Most of us who live in North Central Washington have the sense that we have more than our share of high-performing nonprofit enterprises.
But sometimes it’s hard to trust your own instincts on these matters, so it is gratifying when those opinions are confirmed by someone in a position to know.
There’s great value in an independent assessment, particularly if it comes from outside the region from someone with no apparent vested interest.
This past week, reporter Dee Riggs passed along a blog post authored by Teresa Moore, a public relations and fundraising professional from Seattle. It appeared on the Seattle Post-Intelligencer’s Web site.
Moore had the opportunity to work with individuals representing several dozen nonprofits in North Central Washington during a couple of recent workshops put on by the Community Foundation of North Central Washington and the Icicle Fund. The workshops are part of a continuing series of events designed to help nonprofits be more effective. It’s called capacity building, and this year’s theme is marketing, which is something that these kinds of organizations struggle to develop and use. Typically, they’re too busy and resource starved from delivering programs.
Here’s what Moore had to say:
“You don’t have to be mighty to be effective, to achieve great things,” she wrote. “Spending a few days with representatives of some 50 small nonprofit organizations in Wenatchee and Twisp cemented that truth.”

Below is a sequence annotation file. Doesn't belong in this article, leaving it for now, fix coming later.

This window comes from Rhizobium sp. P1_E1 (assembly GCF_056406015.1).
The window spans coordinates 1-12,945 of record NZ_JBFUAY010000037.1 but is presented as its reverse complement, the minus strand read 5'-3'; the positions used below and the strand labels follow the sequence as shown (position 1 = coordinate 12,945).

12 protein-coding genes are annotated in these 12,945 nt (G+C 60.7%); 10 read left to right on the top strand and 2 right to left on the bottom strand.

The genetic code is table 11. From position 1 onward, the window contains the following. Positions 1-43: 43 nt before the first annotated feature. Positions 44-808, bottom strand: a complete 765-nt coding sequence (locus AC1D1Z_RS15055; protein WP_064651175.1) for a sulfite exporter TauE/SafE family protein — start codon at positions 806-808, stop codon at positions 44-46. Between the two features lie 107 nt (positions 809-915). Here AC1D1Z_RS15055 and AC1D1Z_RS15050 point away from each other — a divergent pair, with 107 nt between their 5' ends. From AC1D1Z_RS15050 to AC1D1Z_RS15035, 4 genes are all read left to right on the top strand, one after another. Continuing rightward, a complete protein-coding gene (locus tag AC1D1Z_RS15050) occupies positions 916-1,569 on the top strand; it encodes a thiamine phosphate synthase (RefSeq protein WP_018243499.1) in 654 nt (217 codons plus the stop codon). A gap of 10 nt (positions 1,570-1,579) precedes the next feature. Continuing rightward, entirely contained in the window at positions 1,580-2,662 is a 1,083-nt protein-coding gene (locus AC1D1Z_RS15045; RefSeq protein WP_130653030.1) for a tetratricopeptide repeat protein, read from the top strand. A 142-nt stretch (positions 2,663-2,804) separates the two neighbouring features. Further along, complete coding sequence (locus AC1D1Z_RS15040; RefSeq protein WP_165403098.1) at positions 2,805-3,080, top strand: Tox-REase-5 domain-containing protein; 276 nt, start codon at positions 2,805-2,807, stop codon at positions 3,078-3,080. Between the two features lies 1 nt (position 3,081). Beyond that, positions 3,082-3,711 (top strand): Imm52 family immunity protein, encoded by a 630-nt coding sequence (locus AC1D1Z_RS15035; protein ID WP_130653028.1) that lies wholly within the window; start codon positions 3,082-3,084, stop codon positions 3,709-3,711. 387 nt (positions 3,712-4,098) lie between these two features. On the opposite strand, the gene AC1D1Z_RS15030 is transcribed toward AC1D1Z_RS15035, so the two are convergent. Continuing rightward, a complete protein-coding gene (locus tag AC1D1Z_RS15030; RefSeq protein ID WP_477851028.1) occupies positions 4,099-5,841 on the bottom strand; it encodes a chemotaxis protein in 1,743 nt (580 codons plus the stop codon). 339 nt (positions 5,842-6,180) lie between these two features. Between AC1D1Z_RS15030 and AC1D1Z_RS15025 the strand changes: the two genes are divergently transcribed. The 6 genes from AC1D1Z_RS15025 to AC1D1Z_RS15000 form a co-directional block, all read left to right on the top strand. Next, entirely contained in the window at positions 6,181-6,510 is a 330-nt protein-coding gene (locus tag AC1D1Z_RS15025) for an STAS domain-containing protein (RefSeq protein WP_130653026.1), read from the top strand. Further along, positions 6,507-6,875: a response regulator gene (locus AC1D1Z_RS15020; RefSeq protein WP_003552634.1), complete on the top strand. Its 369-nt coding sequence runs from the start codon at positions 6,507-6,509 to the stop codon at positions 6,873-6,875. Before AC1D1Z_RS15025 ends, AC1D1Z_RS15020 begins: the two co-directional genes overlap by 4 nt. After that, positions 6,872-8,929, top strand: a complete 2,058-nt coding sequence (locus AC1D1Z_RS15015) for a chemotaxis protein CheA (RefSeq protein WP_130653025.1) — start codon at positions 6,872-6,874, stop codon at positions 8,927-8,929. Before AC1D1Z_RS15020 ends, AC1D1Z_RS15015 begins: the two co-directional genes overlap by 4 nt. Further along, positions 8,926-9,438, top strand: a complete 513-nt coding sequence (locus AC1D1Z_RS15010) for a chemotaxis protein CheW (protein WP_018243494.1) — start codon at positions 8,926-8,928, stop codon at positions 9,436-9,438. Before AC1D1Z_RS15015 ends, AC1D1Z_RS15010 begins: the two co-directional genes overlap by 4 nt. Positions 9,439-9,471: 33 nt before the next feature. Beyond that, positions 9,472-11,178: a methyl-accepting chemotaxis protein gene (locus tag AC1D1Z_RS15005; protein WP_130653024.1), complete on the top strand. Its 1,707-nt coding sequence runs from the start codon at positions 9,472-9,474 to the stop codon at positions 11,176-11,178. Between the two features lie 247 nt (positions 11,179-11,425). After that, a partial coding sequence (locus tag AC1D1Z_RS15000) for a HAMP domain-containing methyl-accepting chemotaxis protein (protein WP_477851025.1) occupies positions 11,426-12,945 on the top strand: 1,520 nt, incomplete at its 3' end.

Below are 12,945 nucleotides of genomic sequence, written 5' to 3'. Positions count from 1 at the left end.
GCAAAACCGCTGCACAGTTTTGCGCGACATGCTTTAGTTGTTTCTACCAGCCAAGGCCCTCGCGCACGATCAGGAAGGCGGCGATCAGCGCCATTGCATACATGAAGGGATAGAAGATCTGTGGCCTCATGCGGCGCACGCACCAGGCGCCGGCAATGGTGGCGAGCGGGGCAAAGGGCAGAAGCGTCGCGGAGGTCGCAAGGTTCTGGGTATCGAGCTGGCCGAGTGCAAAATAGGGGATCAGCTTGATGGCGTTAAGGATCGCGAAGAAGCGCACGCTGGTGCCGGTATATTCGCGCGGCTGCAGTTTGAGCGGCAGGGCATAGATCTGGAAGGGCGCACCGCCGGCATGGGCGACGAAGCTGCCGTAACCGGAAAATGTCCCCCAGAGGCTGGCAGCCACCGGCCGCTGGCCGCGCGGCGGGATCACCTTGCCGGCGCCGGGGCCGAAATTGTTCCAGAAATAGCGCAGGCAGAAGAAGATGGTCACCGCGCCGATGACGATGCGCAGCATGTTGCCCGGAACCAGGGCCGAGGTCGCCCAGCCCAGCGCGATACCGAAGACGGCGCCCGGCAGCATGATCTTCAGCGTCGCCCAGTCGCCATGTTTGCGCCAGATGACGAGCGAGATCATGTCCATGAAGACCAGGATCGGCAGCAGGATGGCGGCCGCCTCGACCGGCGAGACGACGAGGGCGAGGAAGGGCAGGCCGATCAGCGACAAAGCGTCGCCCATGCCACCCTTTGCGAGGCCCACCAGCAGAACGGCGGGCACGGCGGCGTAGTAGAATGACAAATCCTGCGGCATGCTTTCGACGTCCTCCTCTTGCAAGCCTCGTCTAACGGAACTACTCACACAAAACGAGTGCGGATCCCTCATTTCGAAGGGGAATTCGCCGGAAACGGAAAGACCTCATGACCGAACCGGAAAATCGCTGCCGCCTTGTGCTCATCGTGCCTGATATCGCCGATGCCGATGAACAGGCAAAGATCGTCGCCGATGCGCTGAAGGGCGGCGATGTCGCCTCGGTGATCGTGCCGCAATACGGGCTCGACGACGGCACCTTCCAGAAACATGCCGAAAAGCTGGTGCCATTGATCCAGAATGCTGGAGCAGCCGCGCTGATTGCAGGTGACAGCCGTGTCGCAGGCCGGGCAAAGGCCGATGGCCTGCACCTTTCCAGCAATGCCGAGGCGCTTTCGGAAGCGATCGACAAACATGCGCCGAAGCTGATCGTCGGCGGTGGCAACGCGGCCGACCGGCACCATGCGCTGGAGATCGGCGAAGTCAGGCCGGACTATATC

She went on to talk about how impressed she was with the dedication of staff, board members and volunteers of the nonprofits, many of which were extremely small.
“From the animal rescue shelter to the community hospital to the rural performing arts center to the Nordic skiing/biathlon youth organization,” she wrote, “all were committed to serving their constituencies despite the challenges of being … well, tiny.”
She expressed amazement that a tiny Twisp-Winthrop area is home to more than 50 nonprofit organizations, or roughly one nonprofit for every hundred residents. Many of these don’t even have an official office.
“I’m inspired by the resilience and dedication of these big-of-heart, small-of-budget nonprofits,” she continued. “The multimillion-dollar nonprofits in the Seattle area are no less dedicated to their causes, but it takes a little extra something to serve a mission on a shoestring.
“The next time you’re ready to write a check or give an hour or two of your time, think about where your modest resources could have the biggest impact. Think small.”
Just as these are challenging days for businesses, they are even more challenging for the nonprofits. It’s good to know that these organizations, with the help of the Icicle Fund and the Community Foundation of North Central Washington, are sharing ideas and developing their capabilities.
They need all of the help they can get these days, and it will take great courage and creativity to continue fulfilling their missions in these challenging times. But times of great challenge always present new opportunities to do things differently.
Rufus Woods is editor and publisher of The Wenatchee World. Reach him at 665-1162 or firstname.lastname@example.org.